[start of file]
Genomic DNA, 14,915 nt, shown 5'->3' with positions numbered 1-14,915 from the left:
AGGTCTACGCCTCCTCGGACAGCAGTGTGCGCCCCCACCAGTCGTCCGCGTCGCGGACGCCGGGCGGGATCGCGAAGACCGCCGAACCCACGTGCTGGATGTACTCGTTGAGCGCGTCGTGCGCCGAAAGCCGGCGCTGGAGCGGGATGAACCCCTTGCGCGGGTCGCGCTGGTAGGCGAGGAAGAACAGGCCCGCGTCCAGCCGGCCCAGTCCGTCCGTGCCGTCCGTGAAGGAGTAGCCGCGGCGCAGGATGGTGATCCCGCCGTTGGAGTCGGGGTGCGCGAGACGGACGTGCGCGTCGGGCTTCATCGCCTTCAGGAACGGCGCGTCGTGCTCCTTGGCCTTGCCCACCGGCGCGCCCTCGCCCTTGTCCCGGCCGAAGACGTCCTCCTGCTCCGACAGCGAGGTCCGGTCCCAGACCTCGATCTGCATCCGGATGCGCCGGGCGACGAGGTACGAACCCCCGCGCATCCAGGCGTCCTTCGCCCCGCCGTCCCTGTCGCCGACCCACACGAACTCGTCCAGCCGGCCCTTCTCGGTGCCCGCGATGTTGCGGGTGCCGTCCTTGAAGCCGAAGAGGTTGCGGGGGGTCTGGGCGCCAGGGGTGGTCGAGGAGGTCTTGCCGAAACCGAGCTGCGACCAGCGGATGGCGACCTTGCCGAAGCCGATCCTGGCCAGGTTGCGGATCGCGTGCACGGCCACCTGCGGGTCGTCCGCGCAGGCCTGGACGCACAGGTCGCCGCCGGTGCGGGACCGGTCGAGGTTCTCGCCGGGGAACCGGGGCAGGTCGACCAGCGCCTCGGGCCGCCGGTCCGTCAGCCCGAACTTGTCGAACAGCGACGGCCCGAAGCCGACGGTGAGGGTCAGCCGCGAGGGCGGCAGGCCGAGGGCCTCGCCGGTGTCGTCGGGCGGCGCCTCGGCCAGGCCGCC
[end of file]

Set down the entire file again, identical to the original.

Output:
Genomic DNA, 14,915 nt, shown 5'->3' with positions numbered 1-14,915 from the left:
AGGTCTACGCCTCCTCGGACAGCAGTGTGCGCCCCCACCAGTCGTCCGCGTCGCGGACGCCGGGCGGGATCGCGAAGACCGCCGAACCCACGTGCTGGATGTACTCGTTGAGCGCGTCGTGCGCCGAAAGCCGGCGCTGGAGCGGGATGAACCCCTTGCGCGGGTCGCGCTGGTAGGCGAGGAAGAACAGGCCCGCGTCCAGCCGGCCCAGTCCGTCCGTGCCGTCCGTGAAGGAGTAGCCGCGGCGCAGGATGGTGATCCCGCCGTTGGAGTCGGGGTGCGCGAGACGGACGTGCGCGTCGGGCTTCATCGCCTTCAGGAACGGCGCGTCGTGCTCCTTGGCCTTGCCCACCGGCGCGCCCTCGCCCTTGTCCCGGCCGAAGACGTCCTCCTGCTCCGACAGCGAGGTCCGGTCCCAGACCTCGATCTGCATCCGGATGCGCCGGGCGACGAGGTACGAACCCCCGCGCATCCAGGCGTCCTTCGCCCCGCCGTCCCTGTCGCCGACCCACACGAACTCGTCCAGCCGGCCCTTCTCGGTGCCCGCGATGTTGCGGGTGCCGTCCTTGAAGCCGAAGAGGTTGCGGGGGGTCTGGGCGCCAGGGGTGGTCGAGGAGGTCTTGCCGAAACCGAGCTGCGACCAGCGGATGGCGACCTTGCCGAAGCCGATCCTGGCCAGGTTGCGGATCGCGTGCACGGCCACCTGCGGGTCGTCCGCGCAGGCCTGGACGCACAGGTCGCCGCCGGTGCGGGACCGGTCGAGGTTCTCGCCGGGGAACCGGGGCAGGTCGACCAGCGCCTCGGGCCGCCGGTCCGTCAGCCCGAACTTGTCGAACAGCGACGGCCCGAAGCCGACGGTGAGGGTCAGCCGCGAGGGCGGCAGGCCGAGGGCCTCGCCGGTGTCGTCGGGCGGCGCCTCGGCCAGGCCGCC